A Galaxy-Scale Fountain of Cold Molecular Gas Pumped by a Black Hole

Grant R. Tremblay, Françoise Combes, J. B. Raymond Oonk, Helen R. Russell, Michael A. McDonald, Massimo Gaspari, Bernd Husemann, Paul E. J. Nulsen, Brian R. McNamara, Stephen L. Hamer, Christopher P. O'Dea, Stefi A. Baum, Timothy A. Davis, Megan Donahue, G. Mark Voit, Alastair C. Edge, Elizabeth L. Blanton, Malcolm N. Bremer, Esra Bulbul, Tracy E. ClarkeLaurence P. David, Louise O. V. Edwards, Dominic A. Eggerman, Andrew C. Fabian, William R. Forman, Christine Jones, Nathaniel Kerman, Ralph P. Kraft, Yuan Li, Meredith C. Powell, Scott W. Randall, Philippe Salomé, Aurora Simionescu, Yuanyuan Su, Ming Sun, C. Megan Urry, Adrian N. Vantyghem, Belinda J. Wilkes, John A. ZuHone

Research output: Contribution to journalArticle

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Abstract

We present Atacama Large Millimeter/submillimeter Array and Multi-Unit Spectroscopic Explorer observations of the brightest cluster galaxy in Abell 2597, a nearby (z = 0.0821) cool core cluster of galaxies. The data map the kinematics of a three billion solar mass filamentary nebula that spans the innermost 30 kpc of the galaxy's core. Its warm ionized and cold molecular components are both cospatial and comoving, consistent with the hypothesis that the optical nebula traces the warm envelopes of many cold molecular clouds that drift in the velocity field of the hot X-ray atmosphere. The clouds are not in dynamical equilibrium, and instead show evidence for inflow toward the central supermassive black hole, outflow along the jets it launches, and uplift by the buoyant hot bubbles those jets inflate. The entire scenario is therefore consistent with a galaxy-spanning "fountain," wherein cold gas clouds drain into the black hole accretion reservoir, powering jets and bubbles that uplift a cooling plume of low-entropy multiphase gas, which may stimulate additional cooling and accretion as part of a self-regulating feedback loop. All velocities are below the escape speed from the galaxy, and so these clouds should rain back toward the galaxy center from which they came, keeping the fountain long lived. The data are consistent with major predictions of chaotic cold accretion, precipitation, and stimulated feedback models, and may trace processes fundamental to galaxy evolution at effectively all mass scales.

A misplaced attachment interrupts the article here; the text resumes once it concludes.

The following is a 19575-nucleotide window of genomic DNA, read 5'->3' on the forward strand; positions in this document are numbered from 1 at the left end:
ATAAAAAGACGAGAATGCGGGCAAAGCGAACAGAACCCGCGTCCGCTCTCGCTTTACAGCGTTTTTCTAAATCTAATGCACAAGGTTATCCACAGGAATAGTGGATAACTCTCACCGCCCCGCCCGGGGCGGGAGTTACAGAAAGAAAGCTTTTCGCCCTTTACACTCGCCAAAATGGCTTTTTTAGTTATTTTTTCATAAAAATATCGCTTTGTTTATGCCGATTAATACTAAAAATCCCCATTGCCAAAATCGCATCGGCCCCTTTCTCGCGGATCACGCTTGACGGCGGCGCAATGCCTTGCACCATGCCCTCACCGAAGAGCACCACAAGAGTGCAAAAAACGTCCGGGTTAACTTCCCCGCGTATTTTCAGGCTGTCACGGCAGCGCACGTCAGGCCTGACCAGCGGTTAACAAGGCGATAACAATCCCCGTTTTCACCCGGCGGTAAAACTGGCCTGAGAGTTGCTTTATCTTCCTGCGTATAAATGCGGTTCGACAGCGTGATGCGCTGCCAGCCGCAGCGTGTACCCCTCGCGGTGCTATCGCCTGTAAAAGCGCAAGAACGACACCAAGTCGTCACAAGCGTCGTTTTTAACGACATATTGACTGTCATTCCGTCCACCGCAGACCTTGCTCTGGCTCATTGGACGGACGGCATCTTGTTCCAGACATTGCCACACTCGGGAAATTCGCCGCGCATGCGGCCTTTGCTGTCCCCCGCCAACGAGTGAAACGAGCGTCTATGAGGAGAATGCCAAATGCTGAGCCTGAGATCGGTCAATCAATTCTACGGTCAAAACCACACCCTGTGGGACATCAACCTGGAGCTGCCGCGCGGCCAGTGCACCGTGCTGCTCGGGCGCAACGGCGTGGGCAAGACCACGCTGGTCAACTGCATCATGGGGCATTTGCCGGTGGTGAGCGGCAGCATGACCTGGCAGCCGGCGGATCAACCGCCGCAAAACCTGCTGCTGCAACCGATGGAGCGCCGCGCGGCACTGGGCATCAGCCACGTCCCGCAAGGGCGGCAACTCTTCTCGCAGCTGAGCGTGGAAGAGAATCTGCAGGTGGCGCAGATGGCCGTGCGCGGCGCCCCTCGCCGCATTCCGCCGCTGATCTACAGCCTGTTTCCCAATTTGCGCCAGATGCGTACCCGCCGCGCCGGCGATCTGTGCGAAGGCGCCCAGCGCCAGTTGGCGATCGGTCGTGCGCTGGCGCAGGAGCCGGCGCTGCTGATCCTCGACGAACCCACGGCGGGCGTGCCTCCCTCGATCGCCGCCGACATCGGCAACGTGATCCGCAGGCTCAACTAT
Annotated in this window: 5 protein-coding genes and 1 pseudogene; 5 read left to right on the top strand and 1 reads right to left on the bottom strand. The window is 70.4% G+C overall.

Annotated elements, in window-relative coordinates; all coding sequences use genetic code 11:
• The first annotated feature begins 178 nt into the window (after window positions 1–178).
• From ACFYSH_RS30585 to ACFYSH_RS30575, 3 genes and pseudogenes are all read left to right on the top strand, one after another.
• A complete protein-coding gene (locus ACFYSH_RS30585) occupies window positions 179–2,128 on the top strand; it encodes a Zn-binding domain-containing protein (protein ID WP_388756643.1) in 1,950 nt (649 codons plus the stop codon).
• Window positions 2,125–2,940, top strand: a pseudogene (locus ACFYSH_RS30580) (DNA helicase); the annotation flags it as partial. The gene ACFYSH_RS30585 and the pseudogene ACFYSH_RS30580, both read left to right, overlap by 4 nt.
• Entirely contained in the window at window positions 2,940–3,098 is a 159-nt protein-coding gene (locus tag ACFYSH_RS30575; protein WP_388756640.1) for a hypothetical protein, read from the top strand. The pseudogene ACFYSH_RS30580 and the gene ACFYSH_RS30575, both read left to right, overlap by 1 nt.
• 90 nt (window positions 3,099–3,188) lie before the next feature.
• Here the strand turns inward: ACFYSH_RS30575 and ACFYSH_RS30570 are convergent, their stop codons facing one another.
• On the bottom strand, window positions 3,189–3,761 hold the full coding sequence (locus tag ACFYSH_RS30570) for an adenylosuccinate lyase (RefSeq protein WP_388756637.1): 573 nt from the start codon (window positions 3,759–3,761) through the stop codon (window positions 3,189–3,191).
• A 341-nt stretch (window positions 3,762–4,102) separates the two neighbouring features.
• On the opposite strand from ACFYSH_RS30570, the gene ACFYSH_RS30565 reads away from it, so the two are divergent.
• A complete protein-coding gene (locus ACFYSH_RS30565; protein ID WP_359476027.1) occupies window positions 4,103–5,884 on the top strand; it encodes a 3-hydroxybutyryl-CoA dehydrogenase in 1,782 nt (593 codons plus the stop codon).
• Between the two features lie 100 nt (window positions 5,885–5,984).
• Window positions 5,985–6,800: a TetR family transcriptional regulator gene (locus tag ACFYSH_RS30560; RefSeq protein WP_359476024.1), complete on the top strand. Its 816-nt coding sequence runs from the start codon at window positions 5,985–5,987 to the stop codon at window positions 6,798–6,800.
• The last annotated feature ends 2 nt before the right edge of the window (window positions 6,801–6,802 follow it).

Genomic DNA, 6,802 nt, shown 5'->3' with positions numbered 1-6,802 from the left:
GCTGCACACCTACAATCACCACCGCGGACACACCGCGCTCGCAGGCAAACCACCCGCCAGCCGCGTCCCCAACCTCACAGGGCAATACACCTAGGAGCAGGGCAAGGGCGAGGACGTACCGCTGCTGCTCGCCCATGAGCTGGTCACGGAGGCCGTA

Original languageEnglish
Article number13
Pages (from-to)1-24
Number of pages24
JournalAstrophysical Journal
Volume865
Issue number1
Early online date1 Aug 2018
DOIs
Publication statusPublished - 17 Sep 2018

Keywords

  • astro-ph.GA
  • galaxies: clusters: general
  • galaxies: star formation
  • galaxies: clusters: individual (Abell 2597)

ASJC Scopus subject areas

  • Astronomy and Astrophysics
  • Space and Planetary Science

Cite this

Tremblay, G. R., Combes, F., Oonk, J. B. R., Russell, H. R., McDonald, M. A., Gaspari, M., Husemann, B., Nulsen, P. E. J., McNamara, B. R., Hamer, S. L., O'Dea, C. P., Baum, S. A., Davis, T. A., Donahue, M., Voit, G. M., Edge, A. C., Blanton, E. L., Bremer, M. N., Bulbul, E., ... ZuHone, J. A. (2018). A Galaxy-Scale Fountain of Cold Molecular Gas Pumped by a Black Hole. Astrophysical Journal, 865(1), 1-24. [13]. https://doi.org/10.3847/1538-4357/aad6dd